"My wife's father was murdered a year ago and her emotions still erupt like a volcano."
I've heard a lot of surprising things in this ministry, but for some reason this one really caught me off guard. Perhaps it was the apt metaphor of a volcano to describe grief in the wake of a murder. Or the look of utter helplessness on the man's face, with a little exhaustion mixed in. Supporting a loved one through traumatic loss is difficult work, and he'd been at it for a year.
It wasn’t very long ago that a year was the official time period for mourning. Family members of the departed wore all black. They didn’t go to parties or smile very much, and everybody accepted this as normal. Yet here was this husband a year after his father-in-law's death, and he hadn't seen much progress in his wife's grief process. "She's stuck in the anger stage," he said.
He was referring to the stages of grief from death-and-dying expert Elizabeth Kübler-Ross — denial, anger, bargaining, depression, and acceptance. "Stages" is a bit of a misnomer because they aren't exactly linear. As a country pastor explained to me years ago, the stages of grief are like different types of wild animals that can show up on your porch at nighttime. You never know which one is going to appear. Or for how long it will keep coming. The process of grief is very personal, and each person is entitled to their own schedule.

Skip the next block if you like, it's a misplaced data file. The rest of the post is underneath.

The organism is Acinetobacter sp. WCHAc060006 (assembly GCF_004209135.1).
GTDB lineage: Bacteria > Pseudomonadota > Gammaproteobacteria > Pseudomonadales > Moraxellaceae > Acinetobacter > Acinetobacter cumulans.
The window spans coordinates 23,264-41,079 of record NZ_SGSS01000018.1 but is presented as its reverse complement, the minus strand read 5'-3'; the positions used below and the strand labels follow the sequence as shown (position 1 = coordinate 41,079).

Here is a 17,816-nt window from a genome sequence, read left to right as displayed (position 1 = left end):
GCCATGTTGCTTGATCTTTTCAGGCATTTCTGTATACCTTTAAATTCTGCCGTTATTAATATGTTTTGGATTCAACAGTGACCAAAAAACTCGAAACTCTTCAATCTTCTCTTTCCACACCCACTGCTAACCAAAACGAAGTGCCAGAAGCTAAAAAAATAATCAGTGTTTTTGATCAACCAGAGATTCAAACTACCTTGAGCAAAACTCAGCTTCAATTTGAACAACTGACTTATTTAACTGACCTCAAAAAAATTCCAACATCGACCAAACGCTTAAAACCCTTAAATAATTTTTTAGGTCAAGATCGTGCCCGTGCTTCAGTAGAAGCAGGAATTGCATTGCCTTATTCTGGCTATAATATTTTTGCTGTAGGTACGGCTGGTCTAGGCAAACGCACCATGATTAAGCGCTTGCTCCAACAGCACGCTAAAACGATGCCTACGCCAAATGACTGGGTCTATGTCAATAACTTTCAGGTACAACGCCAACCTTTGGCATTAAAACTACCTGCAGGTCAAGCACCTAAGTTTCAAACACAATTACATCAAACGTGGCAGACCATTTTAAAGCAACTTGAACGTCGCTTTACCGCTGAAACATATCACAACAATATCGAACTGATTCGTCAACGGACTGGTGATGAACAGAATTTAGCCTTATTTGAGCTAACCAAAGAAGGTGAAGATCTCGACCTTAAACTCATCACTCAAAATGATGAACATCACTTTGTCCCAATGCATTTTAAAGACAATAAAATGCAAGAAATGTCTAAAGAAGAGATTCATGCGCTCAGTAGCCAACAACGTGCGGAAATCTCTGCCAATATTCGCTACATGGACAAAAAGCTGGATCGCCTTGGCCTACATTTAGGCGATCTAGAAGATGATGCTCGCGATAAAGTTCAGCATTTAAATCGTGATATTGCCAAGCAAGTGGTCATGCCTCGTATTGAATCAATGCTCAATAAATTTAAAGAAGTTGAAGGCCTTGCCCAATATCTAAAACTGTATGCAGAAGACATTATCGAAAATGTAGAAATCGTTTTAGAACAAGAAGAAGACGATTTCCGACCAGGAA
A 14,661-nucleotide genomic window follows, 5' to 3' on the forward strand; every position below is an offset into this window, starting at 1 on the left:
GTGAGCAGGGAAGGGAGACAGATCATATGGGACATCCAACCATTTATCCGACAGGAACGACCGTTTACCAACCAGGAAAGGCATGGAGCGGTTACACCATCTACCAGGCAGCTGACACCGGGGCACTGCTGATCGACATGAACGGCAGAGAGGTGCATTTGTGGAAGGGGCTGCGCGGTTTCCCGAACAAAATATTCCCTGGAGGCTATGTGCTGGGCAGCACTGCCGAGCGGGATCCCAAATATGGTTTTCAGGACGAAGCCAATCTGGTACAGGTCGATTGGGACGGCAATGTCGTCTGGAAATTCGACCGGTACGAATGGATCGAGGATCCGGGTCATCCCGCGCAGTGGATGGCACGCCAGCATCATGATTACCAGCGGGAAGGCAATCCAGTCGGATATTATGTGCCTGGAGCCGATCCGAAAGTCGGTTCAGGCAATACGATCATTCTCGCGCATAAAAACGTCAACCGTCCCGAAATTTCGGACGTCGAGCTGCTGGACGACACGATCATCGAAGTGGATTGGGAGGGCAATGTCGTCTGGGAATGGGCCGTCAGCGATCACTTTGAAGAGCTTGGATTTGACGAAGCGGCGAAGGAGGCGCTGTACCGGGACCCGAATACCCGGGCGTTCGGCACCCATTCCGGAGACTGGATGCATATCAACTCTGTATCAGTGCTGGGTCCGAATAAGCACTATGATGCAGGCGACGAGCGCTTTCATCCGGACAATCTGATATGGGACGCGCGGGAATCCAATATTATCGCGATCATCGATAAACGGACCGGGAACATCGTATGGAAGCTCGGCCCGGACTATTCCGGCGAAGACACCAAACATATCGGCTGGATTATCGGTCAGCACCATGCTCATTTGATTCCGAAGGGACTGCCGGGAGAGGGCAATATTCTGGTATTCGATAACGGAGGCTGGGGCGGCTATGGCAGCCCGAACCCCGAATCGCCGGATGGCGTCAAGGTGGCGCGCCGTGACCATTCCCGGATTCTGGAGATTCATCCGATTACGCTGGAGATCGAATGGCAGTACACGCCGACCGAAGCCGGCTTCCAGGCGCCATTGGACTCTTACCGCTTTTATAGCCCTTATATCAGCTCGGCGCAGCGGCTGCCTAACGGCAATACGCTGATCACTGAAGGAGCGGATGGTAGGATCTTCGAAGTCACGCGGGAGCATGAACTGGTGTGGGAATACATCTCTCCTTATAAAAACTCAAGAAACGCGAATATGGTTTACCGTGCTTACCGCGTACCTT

While I don’t have much experience with grief and homicide, I do know about anger in dealing with loss, especially anger at God in the face of injustice. Anger of the “it’s not fair” variety. Grief can leave us feeling out of control, and people of faith see God as ultimately in control. It makes sense that we might look to the one in charge when things go wrong and take our complaints to the top.
This may result in laying into God with accusations or giving God the cold shoulder for a while. The good news is that anger at God can be a sign of our intimacy with God, even if it doesn't feel that way in the moment. Over time, that intimacy pulls us back in. Love pulls us back into relationship and heals the rift. This may include forgiving God for letting us down or acknowledging that we don't want to carry around the emotional weight of bitterness.
I never encourage rushing to forgiveness as a solution to anger, no matter to whom the anger is directed. But for those feeling stuck, it can help to simply be open — open to receiving the ability to forgive as a gift of grace. A very helpful definition of forgiveness is letting go of the hope for a better past. I think God would wish that sort of letting go for all of us.
Like acceptance — the final stage of grief — forgiveness of something deeply hurtful is about integration of loss into our reality. Not necessarily moving on but moving forward. The loss of a loved one may always bring pain. This is a fact of love. Another fact is that is God's commitment to us is unfailing and everlasting. So no matter where we are in the journey of healing or the journey of faith, no matter how much we rant and rave and rage, God's love holds us fast. And there is no safer place to be than hidden with Christ in the heart of God. (Col. 3:3).